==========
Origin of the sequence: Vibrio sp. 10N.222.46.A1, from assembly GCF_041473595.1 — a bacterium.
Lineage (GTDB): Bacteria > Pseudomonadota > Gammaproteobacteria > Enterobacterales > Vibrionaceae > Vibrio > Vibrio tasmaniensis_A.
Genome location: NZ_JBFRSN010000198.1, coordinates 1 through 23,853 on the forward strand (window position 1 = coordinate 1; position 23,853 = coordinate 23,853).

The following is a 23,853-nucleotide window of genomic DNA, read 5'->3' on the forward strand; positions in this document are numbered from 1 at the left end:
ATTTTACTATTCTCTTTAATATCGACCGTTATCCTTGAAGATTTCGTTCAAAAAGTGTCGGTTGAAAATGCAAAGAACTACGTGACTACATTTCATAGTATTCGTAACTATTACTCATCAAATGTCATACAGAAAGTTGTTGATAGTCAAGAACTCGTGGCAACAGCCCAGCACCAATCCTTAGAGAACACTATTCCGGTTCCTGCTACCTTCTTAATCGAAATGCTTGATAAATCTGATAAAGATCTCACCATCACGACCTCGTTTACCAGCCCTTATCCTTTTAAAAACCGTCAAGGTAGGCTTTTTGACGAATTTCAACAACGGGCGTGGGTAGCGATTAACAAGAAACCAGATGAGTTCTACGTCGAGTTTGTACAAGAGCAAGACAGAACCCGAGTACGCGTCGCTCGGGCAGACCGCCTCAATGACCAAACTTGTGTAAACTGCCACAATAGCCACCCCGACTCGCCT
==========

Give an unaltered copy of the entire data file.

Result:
Origin of the sequence: Vibrio sp. 10N.222.46.A1, from assembly GCF_041473595.1 — a bacterium.
Lineage (GTDB): Bacteria > Pseudomonadota > Gammaproteobacteria > Enterobacterales > Vibrionaceae > Vibrio > Vibrio tasmaniensis_A.
Genome location: NZ_JBFRSN010000198.1, coordinates 1 through 23,853 on the forward strand (window position 1 = coordinate 1; position 23,853 = coordinate 23,853).

The following is a 23,853-nucleotide window of genomic DNA, read 5'->3' on the forward strand; positions in this document are numbered from 1 at the left end:
ATTTTACTATTCTCTTTAATATCGACCGTTATCCTTGAAGATTTCGTTCAAAAAGTGTCGGTTGAAAATGCAAAGAACTACGTGACTACATTTCATAGTATTCGTAACTATTACTCATCAAATGTCATACAGAAAGTTGTTGATAGTCAAGAACTCGTGGCAACAGCCCAGCACCAATCCTTAGAGAACACTATTCCGGTTCCTGCTACCTTCTTAATCGAAATGCTTGATAAATCTGATAAAGATCTCACCATCACGACCTCGTTTACCAGCCCTTATCCTTTTAAAAACCGTCAAGGTAGGCTTTTTGACGAATTTCAACAACGGGCGTGGGTAGCGATTAACAAGAAACCAGATGAGTTCTACGTCGAGTTTGTACAAGAGCAAGACAGAACCCGAGTACGCGTCGCTCGGGCAGACCGCCTCAATGACCAAACTTGTGTAAACTGCCACAATAGCCACCCCGACTCGCCT